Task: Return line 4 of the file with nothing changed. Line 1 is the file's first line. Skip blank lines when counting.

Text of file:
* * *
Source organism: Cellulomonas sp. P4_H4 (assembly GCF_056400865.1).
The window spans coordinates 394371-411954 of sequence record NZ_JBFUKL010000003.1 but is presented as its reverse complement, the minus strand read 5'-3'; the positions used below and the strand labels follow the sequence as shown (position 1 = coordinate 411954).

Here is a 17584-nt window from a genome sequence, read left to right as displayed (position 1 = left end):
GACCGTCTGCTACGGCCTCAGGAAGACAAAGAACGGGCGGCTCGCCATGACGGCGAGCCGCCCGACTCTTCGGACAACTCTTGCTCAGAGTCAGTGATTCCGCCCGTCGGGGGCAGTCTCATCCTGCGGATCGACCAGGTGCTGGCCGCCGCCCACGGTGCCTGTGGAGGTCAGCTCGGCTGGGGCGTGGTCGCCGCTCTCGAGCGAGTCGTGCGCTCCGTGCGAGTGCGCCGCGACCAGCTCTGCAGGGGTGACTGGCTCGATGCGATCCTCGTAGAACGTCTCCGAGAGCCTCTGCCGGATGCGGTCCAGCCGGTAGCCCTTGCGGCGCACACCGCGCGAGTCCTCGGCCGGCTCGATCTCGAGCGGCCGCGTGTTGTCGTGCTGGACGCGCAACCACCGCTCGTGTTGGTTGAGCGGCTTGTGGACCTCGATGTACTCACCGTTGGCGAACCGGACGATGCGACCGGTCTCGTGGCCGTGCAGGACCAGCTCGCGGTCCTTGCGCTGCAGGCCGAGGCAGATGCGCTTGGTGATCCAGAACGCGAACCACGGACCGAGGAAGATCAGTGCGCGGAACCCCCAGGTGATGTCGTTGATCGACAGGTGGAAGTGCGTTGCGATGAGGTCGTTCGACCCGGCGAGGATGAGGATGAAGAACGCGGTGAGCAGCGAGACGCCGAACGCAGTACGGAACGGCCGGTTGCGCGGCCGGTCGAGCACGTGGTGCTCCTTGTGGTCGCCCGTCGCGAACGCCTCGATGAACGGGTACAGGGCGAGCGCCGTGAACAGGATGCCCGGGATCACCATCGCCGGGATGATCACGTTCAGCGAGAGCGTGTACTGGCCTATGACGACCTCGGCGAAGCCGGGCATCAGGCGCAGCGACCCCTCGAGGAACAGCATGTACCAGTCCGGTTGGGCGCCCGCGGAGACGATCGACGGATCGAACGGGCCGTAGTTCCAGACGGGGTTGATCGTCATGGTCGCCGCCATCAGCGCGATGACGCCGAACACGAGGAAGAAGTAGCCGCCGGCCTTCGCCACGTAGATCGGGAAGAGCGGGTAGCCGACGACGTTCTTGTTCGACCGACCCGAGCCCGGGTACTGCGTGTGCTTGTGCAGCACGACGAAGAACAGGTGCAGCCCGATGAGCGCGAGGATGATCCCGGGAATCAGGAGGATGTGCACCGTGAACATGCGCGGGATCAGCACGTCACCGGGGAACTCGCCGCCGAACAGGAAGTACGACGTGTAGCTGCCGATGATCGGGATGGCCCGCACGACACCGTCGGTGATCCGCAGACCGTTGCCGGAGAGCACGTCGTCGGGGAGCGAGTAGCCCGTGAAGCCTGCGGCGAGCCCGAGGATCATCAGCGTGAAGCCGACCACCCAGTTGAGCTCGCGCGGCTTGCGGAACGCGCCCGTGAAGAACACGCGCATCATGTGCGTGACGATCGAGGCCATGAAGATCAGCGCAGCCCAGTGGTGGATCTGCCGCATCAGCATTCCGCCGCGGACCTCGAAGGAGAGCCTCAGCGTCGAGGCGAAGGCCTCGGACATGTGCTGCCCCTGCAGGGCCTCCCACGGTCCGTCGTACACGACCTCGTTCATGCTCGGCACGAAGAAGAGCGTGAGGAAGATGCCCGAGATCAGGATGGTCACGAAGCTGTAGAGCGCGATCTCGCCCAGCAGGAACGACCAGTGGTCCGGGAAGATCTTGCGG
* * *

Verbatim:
GACCGTCTGCTACGGCCTCAGGAAGACAAAGAACGGGCGGCTCGCCATGACGGCGAGCCGCCCGACTCTTCGGACAACTCTTGCTCAGAGTCAGTGATTCCGCCCGTCGGGGGCAGTCTCATCCTGCGGATCGACCAGGTGCTGGCCGCCGCCCACGGTGCCTGTGGAGGTCAGCTCGGCTGGGGCGTGGTCGCCGCTCTCGAGCGAGTCGTGCGCTCCGTGCGAGTGCGCCGCGACCAGCTCTGCAGGGGTGACTGGCTCGATGCGATCCTCGTAGAACGTCTCCGAGAGCCTCTGCCGGATGCGGTCCAGCCGGTAGCCCTTGCGGCGCACACCGCGCGAGTCCTCGGCCGGCTCGATCTCGAGCGGCCGCGTGTTGTCGTGCTGGACGCGCAACCACCGCTCGTGTTGGTTGAGCGGCTTGTGGACCTCGATGTACTCACCGTTGGCGAACCGGACGATGCGACCGGTCTCGTGGCCGTGCAGGACCAGCTCGCGGTCCTTGCGCTGCAGGCCGAGGCAGATGCGCTTGGTGATCCAGAACGCGAACCACGGACCGAGGAAGATCAGTGCGCGGAACCCCCAGGTGATGTCGTTGATCGACAGGTGGAAGTGCGTTGCGATGAGGTCGTTCGACCCGGCGAGGATGAGGATGAAGAACGCGGTGAGCAGCGAGACGCCGAACGCAGTACGGAACGGCCGGTTGCGCGGCCGGTCGAGCACGTGGTGCTCCTTGTGGTCGCCCGTCGCGAACGCCTCGATGAACGGGTACAGGGCGAGCGCCGTGAACAGGATGCCCGGGATCACCATCGCCGGGATGATCACGTTCAGCGAGAGCGTGTACTGGCCTATGACGACCTCGGCGAAGCCGGGCATCAGGCGCAGCGACCCCTCGAGGAACAGCATGTACCAGTCCGGTTGGGCGCCCGCGGAGACGATCGACGGATCGAACGGGCCGTAGTTCCAGACGGGGTTGATCGTCATGGTCGCCGCCATCAGCGCGATGACGCCGAACACGAGGAAGAAGTAGCCGCCGGCCTTCGCCACGTAGATCGGGAAGAGCGGGTAGCCGACGACGTTCTTGTTCGACCGACCCGAGCCCGGGTACTGCGTGTGCTTGTGCAGCACGACGAAGAACAGGTGCAGCCCGATGAGCGCGAGGATGATCCCGGGAATCAGGAGGATGTGCACCGTGAACATGCGCGGGATCAGCACGTCACCGGGGAACTCGCCGCCGAACAGGAAGTACGACGTGTAGCTGCCGATGATCGGGATGGCCCGCACGACACCGTCGGTGATCCGCAGACCGTTGCCGGAGAGCACGTCGTCGGGGAGCGAGTAGCCCGTGAAGCCTGCGGCGAGCCCGAGGATCATCAGCGTGAAGCCGACCACCCAGTTGAGCTCGCGCGGCTTGCGGAACGCGCCCGTGAAGAACACGCGCATCATGTGCGTGACGATCGAGGCCATGAAGATCAGCGCAGCCCAGTGGTGGATCTGCCGCATCAGCATTCCGCCGCGGACCTCGAAGGAGAGCCTCAGCGTCGAGGCGAAGGCCTCGGACATGTGCTGCCCCTGCAGGGCCTCCCACGGTCCGTCGTACACGACCTCGTTCATGCTCGGCACGAAGAAGAGCGTGAGGAAGATGCCCGAGATCAGGATGGTCACGAAGCTGTAGAGCGCGATCTCGCCCAGCAGGAACGACCAGTGGTCCGGGAAGATCTTGCGG